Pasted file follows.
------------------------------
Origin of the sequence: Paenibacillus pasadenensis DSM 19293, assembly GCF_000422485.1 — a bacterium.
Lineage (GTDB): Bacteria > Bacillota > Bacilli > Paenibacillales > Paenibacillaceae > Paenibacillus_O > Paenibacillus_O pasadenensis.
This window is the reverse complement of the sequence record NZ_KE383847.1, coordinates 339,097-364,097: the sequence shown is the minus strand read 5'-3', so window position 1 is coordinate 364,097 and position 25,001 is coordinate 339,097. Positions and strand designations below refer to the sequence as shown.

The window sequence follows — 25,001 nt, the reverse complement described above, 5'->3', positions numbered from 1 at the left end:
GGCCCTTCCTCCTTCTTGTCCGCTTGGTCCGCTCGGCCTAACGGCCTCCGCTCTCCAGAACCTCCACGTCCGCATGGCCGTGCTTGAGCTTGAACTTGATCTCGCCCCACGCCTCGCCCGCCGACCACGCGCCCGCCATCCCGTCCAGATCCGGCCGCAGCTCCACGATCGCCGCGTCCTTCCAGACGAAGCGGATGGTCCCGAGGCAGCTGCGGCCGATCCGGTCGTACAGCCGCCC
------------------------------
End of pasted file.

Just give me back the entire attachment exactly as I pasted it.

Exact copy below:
Origin of the sequence: Paenibacillus pasadenensis DSM 19293, assembly GCF_000422485.1 — a bacterium.
Lineage (GTDB): Bacteria > Bacillota > Bacilli > Paenibacillales > Paenibacillaceae > Paenibacillus_O > Paenibacillus_O pasadenensis.
This window is the reverse complement of the sequence record NZ_KE383847.1, coordinates 339,097-364,097: the sequence shown is the minus strand read 5'-3', so window position 1 is coordinate 364,097 and position 25,001 is coordinate 339,097. Positions and strand designations below refer to the sequence as shown.

The window sequence follows — 25,001 nt, the reverse complement described above, 5'->3', positions numbered from 1 at the left end:
GGCCCTTCCTCCTTCTTGTCCGCTTGGTCCGCTCGGCCTAACGGCCTCCGCTCTCCAGAACCTCCACGTCCGCATGGCCGTGCTTGAGCTTGAACTTGATCTCGCCCCACGCCTCGCCCGCCGACCACGCGCCCGCCATCCCGTCCAGATCCGGCCGCAGCTCCACGATCGCCGCGTCCTTCCAGACGAAGCGGATGGTCCCGAGGCAGCTGCGGCCGATCCGGTCGTACAGCCGCCC